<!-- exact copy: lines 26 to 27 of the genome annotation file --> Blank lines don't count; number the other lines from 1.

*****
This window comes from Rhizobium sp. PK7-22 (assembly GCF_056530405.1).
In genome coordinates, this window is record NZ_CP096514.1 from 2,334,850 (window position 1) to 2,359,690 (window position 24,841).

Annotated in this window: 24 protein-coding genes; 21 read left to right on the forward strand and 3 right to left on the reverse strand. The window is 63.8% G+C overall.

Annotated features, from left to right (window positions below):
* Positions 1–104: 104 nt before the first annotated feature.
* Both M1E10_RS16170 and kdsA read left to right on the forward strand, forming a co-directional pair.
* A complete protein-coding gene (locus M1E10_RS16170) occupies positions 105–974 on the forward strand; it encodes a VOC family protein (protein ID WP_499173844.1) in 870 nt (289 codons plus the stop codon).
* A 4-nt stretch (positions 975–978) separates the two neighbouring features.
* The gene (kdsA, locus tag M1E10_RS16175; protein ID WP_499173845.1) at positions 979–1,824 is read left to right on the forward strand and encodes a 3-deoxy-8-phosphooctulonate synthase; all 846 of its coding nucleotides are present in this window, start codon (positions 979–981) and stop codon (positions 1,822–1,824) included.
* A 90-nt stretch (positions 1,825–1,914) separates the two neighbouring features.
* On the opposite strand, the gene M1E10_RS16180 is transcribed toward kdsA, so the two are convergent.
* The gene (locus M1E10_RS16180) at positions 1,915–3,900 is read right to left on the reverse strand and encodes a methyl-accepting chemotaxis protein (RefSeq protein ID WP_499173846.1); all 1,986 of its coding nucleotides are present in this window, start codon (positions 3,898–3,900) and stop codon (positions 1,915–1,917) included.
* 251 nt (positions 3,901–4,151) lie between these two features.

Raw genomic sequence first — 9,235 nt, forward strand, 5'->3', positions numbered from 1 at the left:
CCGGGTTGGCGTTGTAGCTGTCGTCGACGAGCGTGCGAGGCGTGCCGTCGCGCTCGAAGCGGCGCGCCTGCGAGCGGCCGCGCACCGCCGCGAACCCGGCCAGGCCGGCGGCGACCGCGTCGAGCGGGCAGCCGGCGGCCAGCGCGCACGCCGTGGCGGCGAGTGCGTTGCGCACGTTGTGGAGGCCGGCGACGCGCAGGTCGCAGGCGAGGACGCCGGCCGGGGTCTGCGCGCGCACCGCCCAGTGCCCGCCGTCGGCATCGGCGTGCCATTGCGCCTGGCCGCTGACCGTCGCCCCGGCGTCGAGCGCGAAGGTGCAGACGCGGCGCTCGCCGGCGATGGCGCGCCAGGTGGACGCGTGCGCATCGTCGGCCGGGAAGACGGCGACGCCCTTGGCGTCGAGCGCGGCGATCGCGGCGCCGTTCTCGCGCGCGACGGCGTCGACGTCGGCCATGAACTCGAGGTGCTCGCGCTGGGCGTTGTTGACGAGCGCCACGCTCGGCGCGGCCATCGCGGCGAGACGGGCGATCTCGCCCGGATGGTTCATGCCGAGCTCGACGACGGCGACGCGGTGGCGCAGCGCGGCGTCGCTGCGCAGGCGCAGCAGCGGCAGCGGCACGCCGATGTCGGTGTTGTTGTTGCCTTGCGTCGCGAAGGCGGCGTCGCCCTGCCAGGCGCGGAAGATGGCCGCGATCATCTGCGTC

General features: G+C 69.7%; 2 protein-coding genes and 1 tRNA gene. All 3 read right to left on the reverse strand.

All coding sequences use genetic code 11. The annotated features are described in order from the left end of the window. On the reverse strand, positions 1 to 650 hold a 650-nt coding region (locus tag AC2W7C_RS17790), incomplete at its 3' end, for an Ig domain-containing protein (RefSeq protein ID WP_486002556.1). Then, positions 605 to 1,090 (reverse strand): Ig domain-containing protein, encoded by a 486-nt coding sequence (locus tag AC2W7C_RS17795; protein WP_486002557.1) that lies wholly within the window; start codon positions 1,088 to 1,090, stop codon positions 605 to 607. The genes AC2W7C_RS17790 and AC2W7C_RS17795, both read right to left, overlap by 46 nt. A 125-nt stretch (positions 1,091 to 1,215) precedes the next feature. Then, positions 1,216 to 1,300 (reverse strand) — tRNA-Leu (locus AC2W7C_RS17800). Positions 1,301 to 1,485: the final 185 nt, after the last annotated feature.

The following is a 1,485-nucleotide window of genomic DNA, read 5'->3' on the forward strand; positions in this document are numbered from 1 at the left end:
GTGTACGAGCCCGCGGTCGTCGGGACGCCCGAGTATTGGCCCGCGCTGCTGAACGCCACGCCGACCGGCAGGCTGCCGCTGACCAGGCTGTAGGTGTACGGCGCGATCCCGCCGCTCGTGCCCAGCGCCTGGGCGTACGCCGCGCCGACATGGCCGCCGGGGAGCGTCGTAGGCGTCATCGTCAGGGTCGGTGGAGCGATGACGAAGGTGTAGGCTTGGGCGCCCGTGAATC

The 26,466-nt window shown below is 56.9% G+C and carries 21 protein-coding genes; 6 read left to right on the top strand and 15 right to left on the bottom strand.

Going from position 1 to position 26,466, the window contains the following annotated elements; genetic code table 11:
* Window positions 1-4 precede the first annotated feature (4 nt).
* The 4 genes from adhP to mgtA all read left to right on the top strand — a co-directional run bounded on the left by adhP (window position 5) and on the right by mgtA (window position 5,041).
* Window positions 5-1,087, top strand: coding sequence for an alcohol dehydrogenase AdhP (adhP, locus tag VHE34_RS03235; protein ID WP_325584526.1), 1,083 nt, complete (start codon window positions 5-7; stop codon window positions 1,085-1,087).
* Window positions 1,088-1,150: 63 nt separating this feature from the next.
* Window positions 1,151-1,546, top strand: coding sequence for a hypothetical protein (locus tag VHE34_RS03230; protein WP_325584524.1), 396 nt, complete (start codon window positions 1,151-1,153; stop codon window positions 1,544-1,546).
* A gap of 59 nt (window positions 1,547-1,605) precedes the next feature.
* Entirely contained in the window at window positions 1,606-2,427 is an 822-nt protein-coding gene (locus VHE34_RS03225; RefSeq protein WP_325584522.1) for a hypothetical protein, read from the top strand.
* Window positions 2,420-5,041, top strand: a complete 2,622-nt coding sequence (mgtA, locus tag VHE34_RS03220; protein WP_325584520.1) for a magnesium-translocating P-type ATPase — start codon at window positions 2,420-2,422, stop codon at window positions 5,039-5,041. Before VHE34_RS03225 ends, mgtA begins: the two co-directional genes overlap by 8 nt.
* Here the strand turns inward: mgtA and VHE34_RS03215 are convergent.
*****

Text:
* Window positions 1,151-1,546, top strand: coding sequence for a hypothetical protein (locus tag VHE34_RS03230; protein WP_325584524.1), 396 nt, complete (start codon window positions 1,151-1,153; stop codon window positions 1,544-1,546).
* A gap of 59 nt (window positions 1,547-1,605) precedes the next feature.